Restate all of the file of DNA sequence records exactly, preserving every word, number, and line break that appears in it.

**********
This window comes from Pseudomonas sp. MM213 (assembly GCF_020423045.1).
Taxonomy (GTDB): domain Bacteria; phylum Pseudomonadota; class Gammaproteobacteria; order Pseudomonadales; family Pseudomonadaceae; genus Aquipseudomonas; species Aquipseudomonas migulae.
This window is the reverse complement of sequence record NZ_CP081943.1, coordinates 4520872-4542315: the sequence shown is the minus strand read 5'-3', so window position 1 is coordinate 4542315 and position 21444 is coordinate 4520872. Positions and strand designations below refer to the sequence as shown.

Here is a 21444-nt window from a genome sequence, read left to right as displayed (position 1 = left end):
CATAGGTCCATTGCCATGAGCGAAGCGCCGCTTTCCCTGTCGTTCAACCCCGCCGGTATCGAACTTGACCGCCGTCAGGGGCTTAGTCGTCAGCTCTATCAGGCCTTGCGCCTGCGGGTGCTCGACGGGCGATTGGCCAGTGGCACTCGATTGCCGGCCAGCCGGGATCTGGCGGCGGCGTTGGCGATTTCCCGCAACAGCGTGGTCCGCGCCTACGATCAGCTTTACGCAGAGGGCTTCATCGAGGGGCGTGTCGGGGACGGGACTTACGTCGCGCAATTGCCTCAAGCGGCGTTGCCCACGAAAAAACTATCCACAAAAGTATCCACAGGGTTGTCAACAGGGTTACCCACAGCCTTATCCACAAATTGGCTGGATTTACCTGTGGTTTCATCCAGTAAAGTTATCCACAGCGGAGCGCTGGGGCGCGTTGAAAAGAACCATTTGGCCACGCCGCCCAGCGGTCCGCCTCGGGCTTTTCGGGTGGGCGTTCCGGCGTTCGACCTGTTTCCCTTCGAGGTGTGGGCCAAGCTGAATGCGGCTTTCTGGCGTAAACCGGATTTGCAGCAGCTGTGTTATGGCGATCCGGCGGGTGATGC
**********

This window comes from Pseudomonas sp. MM213 (assembly GCF_020423045.1).
Taxonomy (GTDB): domain Bacteria; phylum Pseudomonadota; class Gammaproteobacteria; order Pseudomonadales; family Pseudomonadaceae; genus Aquipseudomonas; species Aquipseudomonas migulae.
This window is the reverse complement of sequence record NZ_CP081943.1, coordinates 4520872-4542315: the sequence shown is the minus strand read 5'-3', so window position 1 is coordinate 4542315 and position 21444 is coordinate 4520872. Positions and strand designations below refer to the sequence as shown.

Here is a 21444-nt window from a genome sequence, read left to right as displayed (position 1 = left end):
CATAGGTCCATTGCCATGAGCGAAGCGCCGCTTTCCCTGTCGTTCAACCCCGCCGGTATCGAACTTGACCGCCGTCAGGGGCTTAGTCGTCAGCTCTATCAGGCCTTGCGCCTGCGGGTGCTCGACGGGCGATTGGCCAGTGGCACTCGATTGCCGGCCAGCCGGGATCTGGCGGCGGCGTTGGCGATTTCCCGCAACAGCGTGGTCCGCGCCTACGATCAGCTTTACGCAGAGGGCTTCATCGAGGGGCGTGTCGGGGACGGGACTTACGTCGCGCAATTGCCTCAAGCGGCGTTGCCCACGAAAAAACTATCCACAAAAGTATCCACAGGGTTGTCAACAGGGTTACCCACAGCCTTATCCACAAATTGGCTGGATTTACCTGTGGTTTCATCCAGTAAAGTTATCCACAGCGGAGCGCTGGGGCGCGTTGAAAAGAACCATTTGGCCACGCCGCCCAGCGGTCCGCCTCGGGCTTTTCGGGTGGGCGTTCCGGCGTTCGACCTGTTTCCCTTCGAGGTGTGGGCCAAGCTGAATGCGGCTTTCTGGCGTAAACCGGATTTGCAGCAGCTGTGTTATGGCGATCCGGCGGGTGATGC